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When the skull is deformed by an impact, it generally causes injury to the brain

Another factor that doctors need to consider when it comes to head injury is the location of the impact on the head. Where an impact deforms the skull, or the level of the acceleration of the head, can be very important in determining the nature of a head injury.

When the skull is deformed by an impact, it generally causes injury to the brain through direct contact. This is a common occurrence when it comes to an object displacing part of the skull so it hits the brain tissue. Studies, however, have discovered there are some impacts that can indent the skull for just a few milliseconds, but the skull will return to its original shape, without any evidence in the bone.

Experiments using anesthetized monkeys showed doctors that occipital impacts did not deform the skull, nor did it create any lesions on the brain. Impacts in the temporoparietal region of the brain did show evidence of skull deformation, however, along with the accompanying lesions on the brain. This is further proof that the location of impact is very important, and can mean the difference between a major and a minor injury. Studies in New York City and Westchester have shown that impacts that produce a skull fracture in one region of the skull may have to be at least twice as forceful to cause a fracture in another part of the skull.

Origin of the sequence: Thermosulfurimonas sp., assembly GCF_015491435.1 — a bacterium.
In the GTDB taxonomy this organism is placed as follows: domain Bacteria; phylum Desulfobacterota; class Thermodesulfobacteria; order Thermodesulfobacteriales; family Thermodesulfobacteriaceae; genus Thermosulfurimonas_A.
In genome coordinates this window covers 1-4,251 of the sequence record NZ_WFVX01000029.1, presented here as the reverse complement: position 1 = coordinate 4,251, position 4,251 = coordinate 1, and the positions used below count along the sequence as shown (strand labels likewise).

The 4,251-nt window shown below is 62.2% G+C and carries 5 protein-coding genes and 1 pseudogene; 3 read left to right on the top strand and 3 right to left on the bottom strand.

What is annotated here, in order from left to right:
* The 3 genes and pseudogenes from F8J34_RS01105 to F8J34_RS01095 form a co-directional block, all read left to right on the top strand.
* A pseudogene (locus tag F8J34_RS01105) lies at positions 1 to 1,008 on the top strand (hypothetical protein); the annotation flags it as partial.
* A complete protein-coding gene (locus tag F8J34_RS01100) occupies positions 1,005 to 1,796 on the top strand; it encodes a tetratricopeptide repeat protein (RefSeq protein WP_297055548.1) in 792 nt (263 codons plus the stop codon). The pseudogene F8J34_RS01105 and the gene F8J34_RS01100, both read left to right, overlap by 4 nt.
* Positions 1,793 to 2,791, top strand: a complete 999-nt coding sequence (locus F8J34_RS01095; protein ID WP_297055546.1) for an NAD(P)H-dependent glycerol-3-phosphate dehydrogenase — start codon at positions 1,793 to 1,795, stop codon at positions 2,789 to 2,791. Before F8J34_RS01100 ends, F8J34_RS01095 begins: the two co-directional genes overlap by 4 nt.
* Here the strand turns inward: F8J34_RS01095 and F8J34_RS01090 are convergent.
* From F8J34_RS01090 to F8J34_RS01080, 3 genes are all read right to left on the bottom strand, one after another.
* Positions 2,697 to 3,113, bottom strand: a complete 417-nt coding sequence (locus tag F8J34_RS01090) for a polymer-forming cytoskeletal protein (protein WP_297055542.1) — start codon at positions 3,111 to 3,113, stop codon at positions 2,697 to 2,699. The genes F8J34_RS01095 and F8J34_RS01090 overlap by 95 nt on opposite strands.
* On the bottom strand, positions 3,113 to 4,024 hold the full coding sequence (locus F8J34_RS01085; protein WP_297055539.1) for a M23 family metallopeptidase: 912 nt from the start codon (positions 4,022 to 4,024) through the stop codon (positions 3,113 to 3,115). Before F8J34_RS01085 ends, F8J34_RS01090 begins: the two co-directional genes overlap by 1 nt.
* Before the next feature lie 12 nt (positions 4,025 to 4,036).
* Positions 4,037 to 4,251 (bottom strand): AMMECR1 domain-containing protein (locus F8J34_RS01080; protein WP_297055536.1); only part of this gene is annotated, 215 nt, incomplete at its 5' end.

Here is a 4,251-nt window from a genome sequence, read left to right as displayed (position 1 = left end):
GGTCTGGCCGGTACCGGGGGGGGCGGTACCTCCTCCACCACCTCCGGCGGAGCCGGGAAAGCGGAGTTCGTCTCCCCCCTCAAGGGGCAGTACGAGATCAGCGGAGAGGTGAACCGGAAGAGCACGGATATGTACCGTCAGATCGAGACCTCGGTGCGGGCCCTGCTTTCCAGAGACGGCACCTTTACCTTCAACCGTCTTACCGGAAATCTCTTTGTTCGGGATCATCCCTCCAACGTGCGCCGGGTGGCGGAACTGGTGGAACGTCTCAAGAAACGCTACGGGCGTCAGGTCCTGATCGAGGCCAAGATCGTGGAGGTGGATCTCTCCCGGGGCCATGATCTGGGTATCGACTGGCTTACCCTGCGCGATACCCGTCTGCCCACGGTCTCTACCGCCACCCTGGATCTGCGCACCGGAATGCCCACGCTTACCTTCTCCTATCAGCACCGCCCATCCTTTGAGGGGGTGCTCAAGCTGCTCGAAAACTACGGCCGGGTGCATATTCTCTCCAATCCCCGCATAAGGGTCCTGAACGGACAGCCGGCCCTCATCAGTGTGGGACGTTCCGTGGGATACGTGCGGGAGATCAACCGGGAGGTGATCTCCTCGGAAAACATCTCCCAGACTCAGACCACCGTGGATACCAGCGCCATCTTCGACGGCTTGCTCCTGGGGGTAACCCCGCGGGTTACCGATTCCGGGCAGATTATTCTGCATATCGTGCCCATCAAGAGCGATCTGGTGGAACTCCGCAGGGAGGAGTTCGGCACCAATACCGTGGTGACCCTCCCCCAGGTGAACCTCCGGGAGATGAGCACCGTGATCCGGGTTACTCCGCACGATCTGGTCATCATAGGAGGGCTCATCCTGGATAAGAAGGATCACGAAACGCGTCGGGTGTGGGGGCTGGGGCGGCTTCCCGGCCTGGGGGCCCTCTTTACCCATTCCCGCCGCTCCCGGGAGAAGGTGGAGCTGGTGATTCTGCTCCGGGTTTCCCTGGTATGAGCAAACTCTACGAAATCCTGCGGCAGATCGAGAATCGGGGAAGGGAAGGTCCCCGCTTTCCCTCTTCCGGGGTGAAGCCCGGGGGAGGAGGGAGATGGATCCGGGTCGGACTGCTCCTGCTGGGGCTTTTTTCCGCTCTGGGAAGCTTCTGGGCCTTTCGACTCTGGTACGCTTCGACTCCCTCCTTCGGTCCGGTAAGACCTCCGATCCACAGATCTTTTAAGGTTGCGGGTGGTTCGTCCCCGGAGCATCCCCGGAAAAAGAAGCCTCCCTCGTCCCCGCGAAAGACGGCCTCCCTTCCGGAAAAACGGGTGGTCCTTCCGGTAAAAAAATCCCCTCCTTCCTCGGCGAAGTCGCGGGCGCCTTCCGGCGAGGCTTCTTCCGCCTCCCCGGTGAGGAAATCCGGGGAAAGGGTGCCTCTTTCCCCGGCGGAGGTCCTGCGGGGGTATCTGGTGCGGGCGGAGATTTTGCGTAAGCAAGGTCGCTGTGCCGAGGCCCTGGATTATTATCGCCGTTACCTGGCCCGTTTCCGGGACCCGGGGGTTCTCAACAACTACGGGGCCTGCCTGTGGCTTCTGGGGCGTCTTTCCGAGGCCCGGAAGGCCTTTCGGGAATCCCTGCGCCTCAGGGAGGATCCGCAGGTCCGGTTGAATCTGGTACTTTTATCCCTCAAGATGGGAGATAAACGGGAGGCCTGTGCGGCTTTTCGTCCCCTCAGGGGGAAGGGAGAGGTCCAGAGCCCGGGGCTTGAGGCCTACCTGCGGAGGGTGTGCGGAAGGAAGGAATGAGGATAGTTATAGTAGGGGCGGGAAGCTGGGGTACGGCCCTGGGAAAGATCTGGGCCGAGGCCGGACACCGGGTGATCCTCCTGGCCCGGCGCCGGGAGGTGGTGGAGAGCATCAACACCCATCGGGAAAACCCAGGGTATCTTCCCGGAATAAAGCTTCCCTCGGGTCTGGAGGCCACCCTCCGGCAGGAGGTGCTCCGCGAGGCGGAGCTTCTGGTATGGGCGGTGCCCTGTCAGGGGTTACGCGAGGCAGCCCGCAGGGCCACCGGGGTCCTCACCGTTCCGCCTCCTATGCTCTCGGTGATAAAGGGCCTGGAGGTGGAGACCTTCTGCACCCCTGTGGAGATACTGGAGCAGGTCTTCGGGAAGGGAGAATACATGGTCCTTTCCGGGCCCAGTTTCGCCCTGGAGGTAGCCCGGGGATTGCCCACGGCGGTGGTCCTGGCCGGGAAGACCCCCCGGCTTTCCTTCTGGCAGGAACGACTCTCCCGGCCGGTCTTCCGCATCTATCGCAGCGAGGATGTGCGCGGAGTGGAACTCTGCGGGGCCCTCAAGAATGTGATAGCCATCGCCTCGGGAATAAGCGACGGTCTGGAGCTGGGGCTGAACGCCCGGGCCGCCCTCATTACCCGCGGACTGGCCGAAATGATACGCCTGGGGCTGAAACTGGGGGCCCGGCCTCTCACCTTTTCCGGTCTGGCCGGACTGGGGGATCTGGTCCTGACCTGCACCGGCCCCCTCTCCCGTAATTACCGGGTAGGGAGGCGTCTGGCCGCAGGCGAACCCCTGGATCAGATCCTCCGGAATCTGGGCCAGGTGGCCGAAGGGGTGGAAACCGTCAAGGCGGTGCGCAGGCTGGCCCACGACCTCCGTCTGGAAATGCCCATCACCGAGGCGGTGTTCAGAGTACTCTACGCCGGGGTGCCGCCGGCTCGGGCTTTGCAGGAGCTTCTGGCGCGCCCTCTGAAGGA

All evidence such as this is important not only to doctors, but to Lawyers, in order to determine what course of action is best for any given patient.

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